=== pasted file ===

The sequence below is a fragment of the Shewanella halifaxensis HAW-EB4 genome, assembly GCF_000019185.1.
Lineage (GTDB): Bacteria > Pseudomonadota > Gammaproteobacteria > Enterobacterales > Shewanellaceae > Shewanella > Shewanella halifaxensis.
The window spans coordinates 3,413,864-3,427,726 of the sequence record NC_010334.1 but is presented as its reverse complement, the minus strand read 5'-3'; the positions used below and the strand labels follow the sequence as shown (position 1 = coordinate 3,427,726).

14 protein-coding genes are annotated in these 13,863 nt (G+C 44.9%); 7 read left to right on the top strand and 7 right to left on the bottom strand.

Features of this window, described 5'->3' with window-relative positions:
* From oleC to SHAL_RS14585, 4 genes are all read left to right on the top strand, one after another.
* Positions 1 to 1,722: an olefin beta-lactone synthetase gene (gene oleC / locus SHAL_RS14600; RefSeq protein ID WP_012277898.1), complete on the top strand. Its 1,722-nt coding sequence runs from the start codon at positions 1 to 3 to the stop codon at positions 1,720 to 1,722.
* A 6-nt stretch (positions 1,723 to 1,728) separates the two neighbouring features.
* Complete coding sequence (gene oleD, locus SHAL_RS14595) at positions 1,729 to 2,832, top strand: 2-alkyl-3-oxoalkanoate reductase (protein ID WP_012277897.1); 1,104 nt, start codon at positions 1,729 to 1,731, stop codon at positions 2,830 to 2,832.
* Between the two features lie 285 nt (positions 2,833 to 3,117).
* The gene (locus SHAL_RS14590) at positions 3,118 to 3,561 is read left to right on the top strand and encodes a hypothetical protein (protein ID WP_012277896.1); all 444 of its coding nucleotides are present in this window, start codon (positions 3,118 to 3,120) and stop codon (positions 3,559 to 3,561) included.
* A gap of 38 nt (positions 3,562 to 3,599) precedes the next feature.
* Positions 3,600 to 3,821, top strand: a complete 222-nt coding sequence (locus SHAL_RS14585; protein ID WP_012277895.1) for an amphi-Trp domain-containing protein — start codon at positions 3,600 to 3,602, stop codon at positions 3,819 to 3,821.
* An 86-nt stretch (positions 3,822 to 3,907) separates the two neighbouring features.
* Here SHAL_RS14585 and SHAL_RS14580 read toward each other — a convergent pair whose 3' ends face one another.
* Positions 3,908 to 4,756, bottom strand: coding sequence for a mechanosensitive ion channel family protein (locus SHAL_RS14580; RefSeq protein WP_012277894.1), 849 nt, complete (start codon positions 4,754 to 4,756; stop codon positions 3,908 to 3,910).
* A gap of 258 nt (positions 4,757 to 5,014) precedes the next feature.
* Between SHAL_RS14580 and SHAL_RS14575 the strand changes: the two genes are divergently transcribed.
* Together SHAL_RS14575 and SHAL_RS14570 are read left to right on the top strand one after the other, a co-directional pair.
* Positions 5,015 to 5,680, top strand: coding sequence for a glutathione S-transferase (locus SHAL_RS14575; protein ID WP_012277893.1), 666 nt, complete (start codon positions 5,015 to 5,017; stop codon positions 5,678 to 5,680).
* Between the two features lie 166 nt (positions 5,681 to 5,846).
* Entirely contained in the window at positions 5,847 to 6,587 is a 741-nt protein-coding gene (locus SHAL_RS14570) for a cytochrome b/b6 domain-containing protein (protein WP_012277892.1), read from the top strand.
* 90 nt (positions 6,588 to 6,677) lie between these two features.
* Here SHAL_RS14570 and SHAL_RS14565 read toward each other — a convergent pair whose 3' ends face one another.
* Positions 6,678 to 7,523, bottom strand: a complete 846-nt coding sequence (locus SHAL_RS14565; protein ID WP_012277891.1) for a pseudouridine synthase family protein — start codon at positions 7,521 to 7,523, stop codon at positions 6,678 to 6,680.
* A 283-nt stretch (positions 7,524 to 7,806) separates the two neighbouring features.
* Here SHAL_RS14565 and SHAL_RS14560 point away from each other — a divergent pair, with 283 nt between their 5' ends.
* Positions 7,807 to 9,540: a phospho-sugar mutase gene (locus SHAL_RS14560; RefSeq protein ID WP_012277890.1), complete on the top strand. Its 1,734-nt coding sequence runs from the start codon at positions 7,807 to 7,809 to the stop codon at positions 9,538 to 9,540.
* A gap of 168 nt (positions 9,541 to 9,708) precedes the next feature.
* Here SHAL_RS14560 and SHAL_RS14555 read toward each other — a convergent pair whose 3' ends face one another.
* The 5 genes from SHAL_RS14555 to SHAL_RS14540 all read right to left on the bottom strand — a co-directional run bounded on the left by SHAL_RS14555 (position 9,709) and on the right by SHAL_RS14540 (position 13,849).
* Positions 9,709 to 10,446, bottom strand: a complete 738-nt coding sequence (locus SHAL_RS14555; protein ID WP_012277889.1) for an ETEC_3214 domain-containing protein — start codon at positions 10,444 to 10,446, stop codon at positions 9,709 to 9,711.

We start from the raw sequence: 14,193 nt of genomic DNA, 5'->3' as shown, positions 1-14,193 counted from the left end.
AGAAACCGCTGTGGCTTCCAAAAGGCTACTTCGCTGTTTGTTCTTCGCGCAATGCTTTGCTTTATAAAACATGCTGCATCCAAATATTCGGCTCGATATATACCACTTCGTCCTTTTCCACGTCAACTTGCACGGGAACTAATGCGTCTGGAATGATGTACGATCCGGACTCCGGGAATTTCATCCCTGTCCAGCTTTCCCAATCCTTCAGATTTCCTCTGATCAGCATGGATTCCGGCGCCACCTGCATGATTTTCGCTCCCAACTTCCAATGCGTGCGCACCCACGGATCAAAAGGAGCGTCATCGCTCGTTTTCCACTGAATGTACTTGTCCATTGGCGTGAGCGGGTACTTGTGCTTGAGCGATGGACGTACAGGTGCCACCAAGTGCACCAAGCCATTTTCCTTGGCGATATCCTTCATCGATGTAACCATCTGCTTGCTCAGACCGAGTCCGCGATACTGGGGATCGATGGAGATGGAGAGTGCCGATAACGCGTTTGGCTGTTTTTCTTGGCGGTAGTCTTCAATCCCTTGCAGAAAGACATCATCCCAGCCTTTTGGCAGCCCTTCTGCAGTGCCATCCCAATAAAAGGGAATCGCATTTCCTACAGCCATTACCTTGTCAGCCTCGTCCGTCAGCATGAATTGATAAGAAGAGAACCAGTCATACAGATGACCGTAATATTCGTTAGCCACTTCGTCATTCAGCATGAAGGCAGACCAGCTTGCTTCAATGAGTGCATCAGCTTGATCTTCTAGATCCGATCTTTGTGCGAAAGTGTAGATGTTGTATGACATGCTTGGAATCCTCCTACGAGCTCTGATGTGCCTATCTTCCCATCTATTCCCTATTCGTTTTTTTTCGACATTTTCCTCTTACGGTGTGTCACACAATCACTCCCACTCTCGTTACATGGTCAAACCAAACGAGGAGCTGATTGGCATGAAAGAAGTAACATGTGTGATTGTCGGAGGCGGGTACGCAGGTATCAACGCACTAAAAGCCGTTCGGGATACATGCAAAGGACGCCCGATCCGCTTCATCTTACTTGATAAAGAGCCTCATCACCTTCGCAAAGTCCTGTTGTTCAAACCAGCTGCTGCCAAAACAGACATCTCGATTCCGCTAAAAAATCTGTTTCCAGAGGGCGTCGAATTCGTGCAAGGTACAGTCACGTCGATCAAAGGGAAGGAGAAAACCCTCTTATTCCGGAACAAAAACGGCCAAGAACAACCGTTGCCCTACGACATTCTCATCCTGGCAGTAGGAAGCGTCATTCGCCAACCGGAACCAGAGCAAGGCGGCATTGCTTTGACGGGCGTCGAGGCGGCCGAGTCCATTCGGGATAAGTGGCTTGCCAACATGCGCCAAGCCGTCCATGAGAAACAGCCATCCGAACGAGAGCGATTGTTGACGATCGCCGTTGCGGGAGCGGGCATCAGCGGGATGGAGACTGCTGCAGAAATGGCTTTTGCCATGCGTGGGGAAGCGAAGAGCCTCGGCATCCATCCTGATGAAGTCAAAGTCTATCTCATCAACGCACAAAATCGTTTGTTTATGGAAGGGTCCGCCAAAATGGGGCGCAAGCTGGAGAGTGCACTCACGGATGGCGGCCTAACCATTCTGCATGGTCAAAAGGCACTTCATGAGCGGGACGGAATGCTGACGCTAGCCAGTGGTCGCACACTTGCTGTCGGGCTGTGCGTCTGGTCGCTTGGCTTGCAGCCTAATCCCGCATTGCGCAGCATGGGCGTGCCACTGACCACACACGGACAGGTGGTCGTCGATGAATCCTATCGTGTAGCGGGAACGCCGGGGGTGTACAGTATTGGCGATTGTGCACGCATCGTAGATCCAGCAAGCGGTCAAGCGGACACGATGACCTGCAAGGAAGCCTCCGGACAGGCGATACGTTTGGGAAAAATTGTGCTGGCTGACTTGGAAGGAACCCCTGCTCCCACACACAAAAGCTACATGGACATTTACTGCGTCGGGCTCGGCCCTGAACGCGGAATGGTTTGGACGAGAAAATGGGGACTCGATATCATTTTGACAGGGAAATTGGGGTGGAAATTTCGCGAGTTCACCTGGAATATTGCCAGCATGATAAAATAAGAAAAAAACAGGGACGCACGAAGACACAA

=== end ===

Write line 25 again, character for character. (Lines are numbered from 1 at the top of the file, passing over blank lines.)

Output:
* Positions 6,678 to 7,523, bottom strand: a complete 846-nt coding sequence (locus SHAL_RS14565; protein ID WP_012277891.1) for a pseudouridine synthase family protein — start codon at positions 7,521 to 7,523, stop codon at positions 6,678 to 6,680.